Several works analyze political and cultural compasses retooled by algorithm and a changing society. The collective Clusterduck’s The Detective Wall (2020–24) provides a physical visualization of a thousand memes in thematic clusters, with red threads (I do appreciate the meta comment on the Pepe Silvia meme) building out a pictorial universe. According to the press text, it references Aby Warburg’s visual mapping of culture, but I might not go so far—however, I appreciate the tactile, zine-like aesthetic. Joshua Citarella’s flag series E-DEOLOGIES (2020–23) hangs in an atrium at KW, with various political insignia overlaid and reimagined as flags. His project—to crystallize a new constellation of mutating political ideologies that have emerged in online micro-communities (“Under no pretext shall we be tread on” is apparently the motto of a very emergent “Anarcho-Collectivist Capitalist Mutualist” group) codifies a political spectrum that is unraveling and rethreading itself in surprising ways.

Given the themes of this show—the web, politics, and our collective psyche as a shifty feedback loop—it is notable, then, that ubermorgen’s work caused controversy on social media when a preview of it was posted on KW’s Instagram as part of show promotion in March. It seemed to offend enough followers (who condemned the references to Prigozhin’s Wagner mercenaries) and was reported to Meta; the post was removed by its content moderators. For a show with this topic, this outcome felt almost tragically ironic. And it is striking how often it can be forgotten that the problems of the world rarely stem from art.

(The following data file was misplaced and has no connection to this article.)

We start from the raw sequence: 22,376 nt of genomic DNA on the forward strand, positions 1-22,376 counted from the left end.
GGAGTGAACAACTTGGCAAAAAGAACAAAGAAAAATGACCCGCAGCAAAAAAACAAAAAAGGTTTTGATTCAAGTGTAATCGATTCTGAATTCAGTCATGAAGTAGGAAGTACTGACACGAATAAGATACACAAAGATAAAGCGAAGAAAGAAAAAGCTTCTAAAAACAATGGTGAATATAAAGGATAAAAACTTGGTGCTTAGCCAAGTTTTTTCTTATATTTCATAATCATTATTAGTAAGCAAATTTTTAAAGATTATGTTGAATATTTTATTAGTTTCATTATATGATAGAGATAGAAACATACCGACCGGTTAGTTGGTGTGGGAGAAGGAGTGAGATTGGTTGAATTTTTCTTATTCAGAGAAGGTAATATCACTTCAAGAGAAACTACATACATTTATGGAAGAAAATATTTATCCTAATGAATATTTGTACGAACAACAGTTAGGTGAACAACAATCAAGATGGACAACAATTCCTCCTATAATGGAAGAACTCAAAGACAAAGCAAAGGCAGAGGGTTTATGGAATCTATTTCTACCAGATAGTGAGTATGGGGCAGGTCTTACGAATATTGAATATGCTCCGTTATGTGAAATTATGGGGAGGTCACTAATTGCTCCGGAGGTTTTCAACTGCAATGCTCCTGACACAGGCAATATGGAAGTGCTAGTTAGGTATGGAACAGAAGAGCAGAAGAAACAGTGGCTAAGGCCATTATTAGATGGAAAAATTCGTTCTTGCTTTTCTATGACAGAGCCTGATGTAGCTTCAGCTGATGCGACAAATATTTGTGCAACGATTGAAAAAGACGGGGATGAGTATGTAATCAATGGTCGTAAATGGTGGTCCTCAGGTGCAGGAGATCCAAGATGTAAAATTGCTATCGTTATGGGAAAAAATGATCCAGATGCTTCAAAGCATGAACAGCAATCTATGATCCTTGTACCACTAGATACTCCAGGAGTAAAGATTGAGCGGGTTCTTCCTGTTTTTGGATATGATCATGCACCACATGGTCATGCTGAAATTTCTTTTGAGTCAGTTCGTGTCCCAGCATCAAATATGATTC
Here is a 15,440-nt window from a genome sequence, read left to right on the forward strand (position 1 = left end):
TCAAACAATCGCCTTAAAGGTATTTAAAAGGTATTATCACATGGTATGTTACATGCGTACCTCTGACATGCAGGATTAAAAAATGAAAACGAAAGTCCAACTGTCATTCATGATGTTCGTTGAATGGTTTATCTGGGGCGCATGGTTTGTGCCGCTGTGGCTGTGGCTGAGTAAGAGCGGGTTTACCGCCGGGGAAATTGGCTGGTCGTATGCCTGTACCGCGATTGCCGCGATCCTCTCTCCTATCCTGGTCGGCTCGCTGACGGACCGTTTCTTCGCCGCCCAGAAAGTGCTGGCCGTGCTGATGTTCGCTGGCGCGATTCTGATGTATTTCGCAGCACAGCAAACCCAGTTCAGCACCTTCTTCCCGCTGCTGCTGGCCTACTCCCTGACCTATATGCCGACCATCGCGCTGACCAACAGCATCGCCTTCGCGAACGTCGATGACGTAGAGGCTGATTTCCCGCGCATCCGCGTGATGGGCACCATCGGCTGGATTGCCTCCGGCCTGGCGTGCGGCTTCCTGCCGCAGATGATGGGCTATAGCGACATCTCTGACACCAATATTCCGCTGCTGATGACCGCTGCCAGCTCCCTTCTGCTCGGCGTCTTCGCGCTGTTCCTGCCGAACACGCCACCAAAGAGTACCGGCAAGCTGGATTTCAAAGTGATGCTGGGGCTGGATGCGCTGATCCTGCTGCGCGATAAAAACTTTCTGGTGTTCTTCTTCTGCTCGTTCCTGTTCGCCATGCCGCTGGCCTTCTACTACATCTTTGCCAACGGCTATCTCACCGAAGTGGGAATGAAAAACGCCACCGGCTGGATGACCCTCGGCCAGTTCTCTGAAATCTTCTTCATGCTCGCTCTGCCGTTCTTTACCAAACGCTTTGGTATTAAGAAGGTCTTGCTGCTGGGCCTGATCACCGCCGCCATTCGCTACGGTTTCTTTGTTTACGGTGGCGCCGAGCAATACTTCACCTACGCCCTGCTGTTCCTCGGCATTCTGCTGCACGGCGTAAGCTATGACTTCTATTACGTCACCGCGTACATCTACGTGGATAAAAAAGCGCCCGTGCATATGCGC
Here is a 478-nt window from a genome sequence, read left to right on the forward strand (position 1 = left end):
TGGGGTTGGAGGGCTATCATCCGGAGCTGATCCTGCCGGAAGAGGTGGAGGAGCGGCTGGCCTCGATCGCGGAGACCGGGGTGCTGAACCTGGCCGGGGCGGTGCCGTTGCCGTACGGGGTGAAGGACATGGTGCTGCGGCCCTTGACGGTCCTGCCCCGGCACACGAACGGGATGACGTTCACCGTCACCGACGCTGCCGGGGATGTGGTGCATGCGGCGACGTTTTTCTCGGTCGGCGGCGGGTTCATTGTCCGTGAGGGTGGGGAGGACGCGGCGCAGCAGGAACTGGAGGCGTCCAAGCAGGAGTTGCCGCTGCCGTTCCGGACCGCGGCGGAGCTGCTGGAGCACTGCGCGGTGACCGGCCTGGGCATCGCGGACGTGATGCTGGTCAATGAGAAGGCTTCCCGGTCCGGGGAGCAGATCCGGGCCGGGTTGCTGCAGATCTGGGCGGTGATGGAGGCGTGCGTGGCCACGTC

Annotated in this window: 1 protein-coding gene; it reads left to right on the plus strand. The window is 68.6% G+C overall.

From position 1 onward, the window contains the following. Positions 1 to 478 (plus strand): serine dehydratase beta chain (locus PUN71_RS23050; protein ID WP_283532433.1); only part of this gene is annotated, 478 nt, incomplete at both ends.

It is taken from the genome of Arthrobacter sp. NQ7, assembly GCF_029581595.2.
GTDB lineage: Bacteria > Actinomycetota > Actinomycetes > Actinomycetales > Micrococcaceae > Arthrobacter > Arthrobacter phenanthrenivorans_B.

I wonder also if, maybe, the anger could have in part been a projection given what was happening in real-time: KW board member Axel Wallrabenstein resigned in February after inciting anger over his commentary on Twitter, which some saw as a trolling rhetoric about the Israel-Gaza war; many were infuriated by his posts, which included heart eyes and an Israeli flag accompanying footage of Israeli soldiers smashing shops and humiliating detained Palestinians.

Mosaic with a skull in the center in a dark gallery

Installation view of the exhibition Poetics of Encryption at KW Institute for Contemporary Art, Berlin 2024; Photo: Frank Sperling

In that fray, some of the most powerful moments in the show are not representative. American Artist and Morehshin Allahyari decided to remove their work from “Poetics of Encryption,” crossing out their names from participation as a part of strike against German institutions. “The aggressive censorship and suppression of critical voices by the German government and the support of genocide in Gaza is something I cannot tolerate,” American Artist wrote on Instagram when announcing their respective withdrawal.

This is where a struggle with media or post-internet art—how to bring the digital into the analog space in a convincing way—succeeds in the most concrete terms. There is one blacked-out screen among a series of works by other artists where Allahyari’s should have been (that said, I ran into someone who thought that screen was simply broken). In another gallery lies a crate that holds the sculpture American Artist chose to not unpack. What a shame to not be able to see the work Mother of All Demos III (2021), a computer of dirt, old parts, wood, and asphalt—a symbol of eroding modernity.

Against the backdrop of a brutal conflict in Gaza, and in the midst of a wretched German political arena marred by censorship, and a psychodrama online where artists have been canceled by institutions for comments, likes, and reposts, a question from DIS’s 2016 curatorial text, dripping as it was then with irony, comes to mind: “Are we at war?”  Standing amid the hum of servers and screens at “Poetics of Encryption,” which only hint at the surrounding chaos, we can now answer from the future, this time with sincerity: yes.

The group exhibition “Poetics of Encryption” is on view at KW Institute of Contemporary Art until May 26.